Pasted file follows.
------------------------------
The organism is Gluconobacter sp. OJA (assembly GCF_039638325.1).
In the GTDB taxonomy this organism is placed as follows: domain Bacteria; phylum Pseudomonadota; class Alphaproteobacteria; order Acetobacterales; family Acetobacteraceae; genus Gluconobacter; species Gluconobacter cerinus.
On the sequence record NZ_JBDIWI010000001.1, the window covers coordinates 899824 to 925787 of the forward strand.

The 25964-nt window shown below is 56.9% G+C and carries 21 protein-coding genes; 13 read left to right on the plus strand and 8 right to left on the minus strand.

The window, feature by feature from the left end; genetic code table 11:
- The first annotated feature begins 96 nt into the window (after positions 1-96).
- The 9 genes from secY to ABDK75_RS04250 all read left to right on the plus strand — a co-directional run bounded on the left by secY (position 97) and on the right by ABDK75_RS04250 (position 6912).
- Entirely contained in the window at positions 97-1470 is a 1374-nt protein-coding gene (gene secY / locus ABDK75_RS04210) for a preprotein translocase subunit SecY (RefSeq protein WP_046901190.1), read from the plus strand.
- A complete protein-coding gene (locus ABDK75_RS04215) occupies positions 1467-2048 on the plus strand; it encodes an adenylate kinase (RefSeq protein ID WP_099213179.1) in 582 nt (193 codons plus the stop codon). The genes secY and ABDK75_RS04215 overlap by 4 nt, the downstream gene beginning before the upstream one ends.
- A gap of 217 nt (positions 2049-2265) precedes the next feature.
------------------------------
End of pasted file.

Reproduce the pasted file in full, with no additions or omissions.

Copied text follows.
The organism is Gluconobacter sp. OJA (assembly GCF_039638325.1).
In the GTDB taxonomy this organism is placed as follows: domain Bacteria; phylum Pseudomonadota; class Alphaproteobacteria; order Acetobacterales; family Acetobacteraceae; genus Gluconobacter; species Gluconobacter cerinus.
On the sequence record NZ_JBDIWI010000001.1, the window covers coordinates 899824 to 925787 of the forward strand.

The 25964-nt window shown below is 56.9% G+C and carries 21 protein-coding genes; 13 read left to right on the plus strand and 8 right to left on the minus strand.

The window, feature by feature from the left end; genetic code table 11:
- The first annotated feature begins 96 nt into the window (after positions 1-96).
- The 9 genes from secY to ABDK75_RS04250 all read left to right on the plus strand — a co-directional run bounded on the left by secY (position 97) and on the right by ABDK75_RS04250 (position 6912).
- Entirely contained in the window at positions 97-1470 is a 1374-nt protein-coding gene (gene secY / locus ABDK75_RS04210) for a preprotein translocase subunit SecY (RefSeq protein WP_046901190.1), read from the plus strand.
- A complete protein-coding gene (locus ABDK75_RS04215) occupies positions 1467-2048 on the plus strand; it encodes an adenylate kinase (RefSeq protein ID WP_099213179.1) in 582 nt (193 codons plus the stop codon). The genes secY and ABDK75_RS04215 overlap by 4 nt, the downstream gene beginning before the upstream one ends.
- A gap of 217 nt (positions 2049-2265) precedes the next feature.